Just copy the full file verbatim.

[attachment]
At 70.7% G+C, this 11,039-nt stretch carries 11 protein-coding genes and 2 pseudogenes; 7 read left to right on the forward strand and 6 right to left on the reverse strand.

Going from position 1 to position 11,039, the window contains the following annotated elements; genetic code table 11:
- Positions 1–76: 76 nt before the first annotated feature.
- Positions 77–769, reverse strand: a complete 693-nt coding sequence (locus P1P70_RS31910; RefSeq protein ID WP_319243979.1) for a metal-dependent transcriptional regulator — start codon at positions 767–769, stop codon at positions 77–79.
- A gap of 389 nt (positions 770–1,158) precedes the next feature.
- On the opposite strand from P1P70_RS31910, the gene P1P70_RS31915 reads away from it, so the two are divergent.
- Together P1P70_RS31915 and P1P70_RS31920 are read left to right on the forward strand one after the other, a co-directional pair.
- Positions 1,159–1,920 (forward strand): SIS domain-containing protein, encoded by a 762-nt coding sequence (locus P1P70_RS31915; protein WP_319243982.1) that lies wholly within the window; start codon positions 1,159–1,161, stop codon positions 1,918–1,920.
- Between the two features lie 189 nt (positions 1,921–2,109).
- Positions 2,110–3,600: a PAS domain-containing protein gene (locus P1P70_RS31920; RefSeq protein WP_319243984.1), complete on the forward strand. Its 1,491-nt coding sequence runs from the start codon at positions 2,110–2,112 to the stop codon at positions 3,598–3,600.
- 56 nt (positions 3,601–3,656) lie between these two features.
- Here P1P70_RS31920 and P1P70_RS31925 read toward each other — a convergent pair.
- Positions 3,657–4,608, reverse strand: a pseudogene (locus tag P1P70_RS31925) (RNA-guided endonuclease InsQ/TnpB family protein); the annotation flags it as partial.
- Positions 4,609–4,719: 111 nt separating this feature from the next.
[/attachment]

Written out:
At 70.7% G+C, this 11,039-nt stretch carries 11 protein-coding genes and 2 pseudogenes; 7 read left to right on the forward strand and 6 right to left on the reverse strand.

Going from position 1 to position 11,039, the window contains the following annotated elements; genetic code table 11:
- Positions 1–76: 76 nt before the first annotated feature.
- Positions 77–769, reverse strand: a complete 693-nt coding sequence (locus P1P70_RS31910; RefSeq protein ID WP_319243979.1) for a metal-dependent transcriptional regulator — start codon at positions 767–769, stop codon at positions 77–79.
- A gap of 389 nt (positions 770–1,158) precedes the next feature.
- On the opposite strand from P1P70_RS31910, the gene P1P70_RS31915 reads away from it, so the two are divergent.
- Together P1P70_RS31915 and P1P70_RS31920 are read left to right on the forward strand one after the other, a co-directional pair.
- Positions 1,159–1,920 (forward strand): SIS domain-containing protein, encoded by a 762-nt coding sequence (locus P1P70_RS31915; protein WP_319243982.1) that lies wholly within the window; start codon positions 1,159–1,161, stop codon positions 1,918–1,920.
- Between the two features lie 189 nt (positions 1,921–2,109).
- Positions 2,110–3,600: a PAS domain-containing protein gene (locus P1P70_RS31920; RefSeq protein WP_319243984.1), complete on the forward strand. Its 1,491-nt coding sequence runs from the start codon at positions 2,110–2,112 to the stop codon at positions 3,598–3,600.
- 56 nt (positions 3,601–3,656) lie between these two features.
- Here P1P70_RS31920 and P1P70_RS31925 read toward each other — a convergent pair.
- Positions 3,657–4,608, reverse strand: a pseudogene (locus tag P1P70_RS31925) (RNA-guided endonuclease InsQ/TnpB family protein); the annotation flags it as partial.
- Positions 4,609–4,719: 111 nt separating this feature from the next.